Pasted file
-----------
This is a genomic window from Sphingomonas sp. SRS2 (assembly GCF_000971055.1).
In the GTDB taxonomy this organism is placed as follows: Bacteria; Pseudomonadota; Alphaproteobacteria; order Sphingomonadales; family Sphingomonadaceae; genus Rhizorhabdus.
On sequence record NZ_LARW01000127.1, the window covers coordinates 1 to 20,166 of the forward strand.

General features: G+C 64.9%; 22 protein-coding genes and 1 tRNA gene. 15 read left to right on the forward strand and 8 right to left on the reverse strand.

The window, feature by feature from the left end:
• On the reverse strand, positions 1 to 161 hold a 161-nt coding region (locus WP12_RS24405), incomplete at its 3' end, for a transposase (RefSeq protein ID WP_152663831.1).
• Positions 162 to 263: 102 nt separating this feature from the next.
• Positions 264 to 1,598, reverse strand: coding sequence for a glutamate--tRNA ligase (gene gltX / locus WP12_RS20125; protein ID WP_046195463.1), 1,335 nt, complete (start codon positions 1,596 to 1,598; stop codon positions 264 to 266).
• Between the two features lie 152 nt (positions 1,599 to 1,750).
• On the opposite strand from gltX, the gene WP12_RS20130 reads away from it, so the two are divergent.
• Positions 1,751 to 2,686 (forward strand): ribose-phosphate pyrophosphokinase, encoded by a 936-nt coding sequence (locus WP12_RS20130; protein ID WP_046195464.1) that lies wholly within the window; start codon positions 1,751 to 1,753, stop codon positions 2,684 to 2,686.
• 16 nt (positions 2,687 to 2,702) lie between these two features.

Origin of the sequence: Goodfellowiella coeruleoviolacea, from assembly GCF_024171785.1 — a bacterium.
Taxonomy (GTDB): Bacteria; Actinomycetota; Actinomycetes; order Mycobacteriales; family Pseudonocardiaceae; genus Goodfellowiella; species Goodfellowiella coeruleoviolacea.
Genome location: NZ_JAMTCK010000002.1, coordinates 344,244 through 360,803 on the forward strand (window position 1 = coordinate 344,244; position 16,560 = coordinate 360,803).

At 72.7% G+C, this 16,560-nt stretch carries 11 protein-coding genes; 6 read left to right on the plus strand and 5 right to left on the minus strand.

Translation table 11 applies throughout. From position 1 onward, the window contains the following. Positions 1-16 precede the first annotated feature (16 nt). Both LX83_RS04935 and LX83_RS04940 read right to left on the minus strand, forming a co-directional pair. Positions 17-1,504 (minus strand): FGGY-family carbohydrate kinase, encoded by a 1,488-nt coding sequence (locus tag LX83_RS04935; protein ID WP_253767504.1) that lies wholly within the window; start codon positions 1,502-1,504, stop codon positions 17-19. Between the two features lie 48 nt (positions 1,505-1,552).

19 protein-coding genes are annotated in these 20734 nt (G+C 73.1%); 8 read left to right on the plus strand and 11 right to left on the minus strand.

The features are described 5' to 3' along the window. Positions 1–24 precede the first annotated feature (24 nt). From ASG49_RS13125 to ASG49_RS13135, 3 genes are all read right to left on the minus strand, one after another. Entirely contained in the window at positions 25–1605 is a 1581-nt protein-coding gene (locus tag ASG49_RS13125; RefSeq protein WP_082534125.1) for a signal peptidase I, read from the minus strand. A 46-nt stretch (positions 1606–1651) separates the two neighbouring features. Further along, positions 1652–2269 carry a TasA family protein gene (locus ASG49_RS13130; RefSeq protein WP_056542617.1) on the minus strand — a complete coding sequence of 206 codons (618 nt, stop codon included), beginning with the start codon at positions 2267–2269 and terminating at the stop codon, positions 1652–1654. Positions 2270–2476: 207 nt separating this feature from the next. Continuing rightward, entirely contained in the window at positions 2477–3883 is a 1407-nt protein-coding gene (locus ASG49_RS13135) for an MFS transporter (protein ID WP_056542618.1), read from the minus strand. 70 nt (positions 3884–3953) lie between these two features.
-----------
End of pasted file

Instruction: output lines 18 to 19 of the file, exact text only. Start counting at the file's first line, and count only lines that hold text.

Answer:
19 protein-coding genes are annotated in these 20734 nt (G+C 73.1%); 8 read left to right on the plus strand and 11 right to left on the minus strand.

The features are described 5' to 3' along the window. Positions 1–24 precede the first annotated feature (24 nt). From ASG49_RS13125 to ASG49_RS13135, 3 genes are all read right to left on the minus strand, one after another. Entirely contained in the window at positions 25–1605 is a 1581-nt protein-coding gene (locus tag ASG49_RS13125; RefSeq protein WP_082534125.1) for a signal peptidase I, read from the minus strand. A 46-nt stretch (positions 1606–1651) separates the two neighbouring features. Further along, positions 1652–2269 carry a TasA family protein gene (locus ASG49_RS13130; RefSeq protein WP_056542617.1) on the minus strand — a complete coding sequence of 206 codons (618 nt, stop codon included), beginning with the start codon at positions 2267–2269 and terminating at the stop codon, positions 1652–1654. Positions 2270–2476: 207 nt separating this feature from the next. Continuing rightward, entirely contained in the window at positions 2477–3883 is a 1407-nt protein-coding gene (locus ASG49_RS13135) for an MFS transporter (protein ID WP_056542618.1), read from the minus strand. 70 nt (positions 3884–3953) lie between these two features.